Christmas in China Reveals the Demand for Churches

As millions celebrated Christmas this year, there is an increasing demand for state-run churches in China.
( [email protected] ) Dec 26, 2005 05:26 PM EST

As millions celebrated Christmas this year, there is an increasing demand for state-run churches in China.

State-approved churches in Beijing reported to the Agence France Presse that a larger crowd came for Christmas service than previous years, with many of them packing the aisles or standing outside churches watching services on TV monitors.

Dai Jing, a nun at Nantang Catholic church in Beijing commented on this and said that there are still not enough legal churches.

"We've been communicating with government to try to get them to increase venues for religious activities," she said, according to AFP.

Official statistics record that there are 20 million Protestants and five million Catholics registered in the state-approved churches, while the number in unregistered churches is believed to exceed that number, carrying over 10 million for the Catholics and a far larger number for Protestant believers.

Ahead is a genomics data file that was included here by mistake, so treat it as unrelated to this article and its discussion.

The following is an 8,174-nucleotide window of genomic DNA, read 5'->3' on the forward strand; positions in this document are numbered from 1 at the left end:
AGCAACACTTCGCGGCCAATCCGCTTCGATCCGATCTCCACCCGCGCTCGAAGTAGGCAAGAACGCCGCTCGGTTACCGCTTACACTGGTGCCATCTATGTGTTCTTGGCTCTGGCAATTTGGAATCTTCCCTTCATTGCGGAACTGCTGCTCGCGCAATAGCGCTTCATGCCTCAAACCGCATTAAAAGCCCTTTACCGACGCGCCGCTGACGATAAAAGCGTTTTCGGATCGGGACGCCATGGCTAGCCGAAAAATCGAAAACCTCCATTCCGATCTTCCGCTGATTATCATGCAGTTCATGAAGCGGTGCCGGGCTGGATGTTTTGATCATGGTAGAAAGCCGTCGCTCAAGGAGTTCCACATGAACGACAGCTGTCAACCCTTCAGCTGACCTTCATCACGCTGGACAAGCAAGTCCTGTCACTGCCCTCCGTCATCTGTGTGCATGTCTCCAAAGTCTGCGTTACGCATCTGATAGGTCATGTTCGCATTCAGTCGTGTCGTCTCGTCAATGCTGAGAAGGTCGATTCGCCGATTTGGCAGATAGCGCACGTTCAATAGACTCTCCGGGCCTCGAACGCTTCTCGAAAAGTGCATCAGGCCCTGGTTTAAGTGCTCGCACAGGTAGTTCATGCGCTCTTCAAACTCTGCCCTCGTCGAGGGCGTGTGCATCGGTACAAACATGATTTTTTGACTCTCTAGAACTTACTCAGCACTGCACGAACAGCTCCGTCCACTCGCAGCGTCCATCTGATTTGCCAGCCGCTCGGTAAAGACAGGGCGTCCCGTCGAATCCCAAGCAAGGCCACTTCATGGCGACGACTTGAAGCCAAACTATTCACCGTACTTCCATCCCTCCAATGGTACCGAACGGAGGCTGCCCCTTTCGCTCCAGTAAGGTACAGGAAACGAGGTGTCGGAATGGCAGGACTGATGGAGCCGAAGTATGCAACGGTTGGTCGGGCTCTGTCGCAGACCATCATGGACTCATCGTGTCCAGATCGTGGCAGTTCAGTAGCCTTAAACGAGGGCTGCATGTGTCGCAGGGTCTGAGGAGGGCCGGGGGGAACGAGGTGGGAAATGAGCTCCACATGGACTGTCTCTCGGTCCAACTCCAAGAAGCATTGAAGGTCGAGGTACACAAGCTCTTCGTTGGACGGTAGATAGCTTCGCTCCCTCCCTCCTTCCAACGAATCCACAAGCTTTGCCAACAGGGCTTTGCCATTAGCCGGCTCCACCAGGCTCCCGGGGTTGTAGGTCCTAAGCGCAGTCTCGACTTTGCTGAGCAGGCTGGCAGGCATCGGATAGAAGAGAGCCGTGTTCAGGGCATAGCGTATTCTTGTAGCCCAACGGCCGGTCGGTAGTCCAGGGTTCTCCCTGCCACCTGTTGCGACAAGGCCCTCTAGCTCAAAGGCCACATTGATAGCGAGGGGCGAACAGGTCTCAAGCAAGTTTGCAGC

Underground Catholics and Protestants are Christians that refuse to register with the government because of restrictions placed on their worships to God. For instance, certain teachings and evangelism are forbidden, meanwhile Catholics are not to recognize the Pontiff.

Their Christmas services are spent clandestinely at restaurants, homes, or even farm fields in rural areas, in order to avoid detection.

In recent years, local governments have restored or built more churches, partly due to the growing demand, and based on worries that insufficient churches will drive worshipers underground, AFP reports.

To meet the demand, construction of three churches are expected to finish next year in the districts of Fengtai, Haidian and Yanqing, Yu Lixin, a senior priest with the Christian Association of China told the Xinhua.

Meanwhile, a growing number of Chinese people are turning to religion for spiritual support.

A nun from Nantang church by the surname of Yu told AFP that it is "mainly because people are facing increasing pressures in life. They want to find something that brings them peace and balance."